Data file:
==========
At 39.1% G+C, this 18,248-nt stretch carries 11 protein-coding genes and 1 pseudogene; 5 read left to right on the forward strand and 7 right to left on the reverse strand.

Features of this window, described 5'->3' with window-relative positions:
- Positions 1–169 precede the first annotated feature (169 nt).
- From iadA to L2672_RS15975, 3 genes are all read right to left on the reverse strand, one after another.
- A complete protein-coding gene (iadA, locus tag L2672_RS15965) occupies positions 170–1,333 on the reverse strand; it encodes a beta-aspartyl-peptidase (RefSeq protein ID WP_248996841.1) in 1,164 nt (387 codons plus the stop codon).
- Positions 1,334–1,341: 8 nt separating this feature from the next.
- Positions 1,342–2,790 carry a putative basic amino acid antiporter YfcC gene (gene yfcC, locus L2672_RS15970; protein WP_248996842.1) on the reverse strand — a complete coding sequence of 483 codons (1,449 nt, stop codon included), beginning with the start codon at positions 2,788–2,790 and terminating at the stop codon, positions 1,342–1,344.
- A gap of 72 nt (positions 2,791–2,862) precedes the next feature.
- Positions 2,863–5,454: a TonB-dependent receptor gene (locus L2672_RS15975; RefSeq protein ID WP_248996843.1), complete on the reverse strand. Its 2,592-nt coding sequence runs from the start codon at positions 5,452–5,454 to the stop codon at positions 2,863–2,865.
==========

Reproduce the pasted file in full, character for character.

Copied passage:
At 39.1% G+C, this 18,248-nt stretch carries 11 protein-coding genes and 1 pseudogene; 5 read left to right on the forward strand and 7 right to left on the reverse strand.

Features of this window, described 5'->3' with window-relative positions:
- Positions 1–169 precede the first annotated feature (169 nt).
- From iadA to L2672_RS15975, 3 genes are all read right to left on the reverse strand, one after another.
- A complete protein-coding gene (iadA, locus tag L2672_RS15965) occupies positions 170–1,333 on the reverse strand; it encodes a beta-aspartyl-peptidase (RefSeq protein ID WP_248996841.1) in 1,164 nt (387 codons plus the stop codon).
- Positions 1,334–1,341: 8 nt separating this feature from the next.
- Positions 1,342–2,790 carry a putative basic amino acid antiporter YfcC gene (gene yfcC, locus L2672_RS15970; protein WP_248996842.1) on the reverse strand — a complete coding sequence of 483 codons (1,449 nt, stop codon included), beginning with the start codon at positions 2,788–2,790 and terminating at the stop codon, positions 1,342–1,344.
- A gap of 72 nt (positions 2,791–2,862) precedes the next feature.
- Positions 2,863–5,454: a TonB-dependent receptor gene (locus L2672_RS15975; RefSeq protein ID WP_248996843.1), complete on the reverse strand. Its 2,592-nt coding sequence runs from the start codon at positions 5,452–5,454 to the stop codon at positions 2,863–2,865.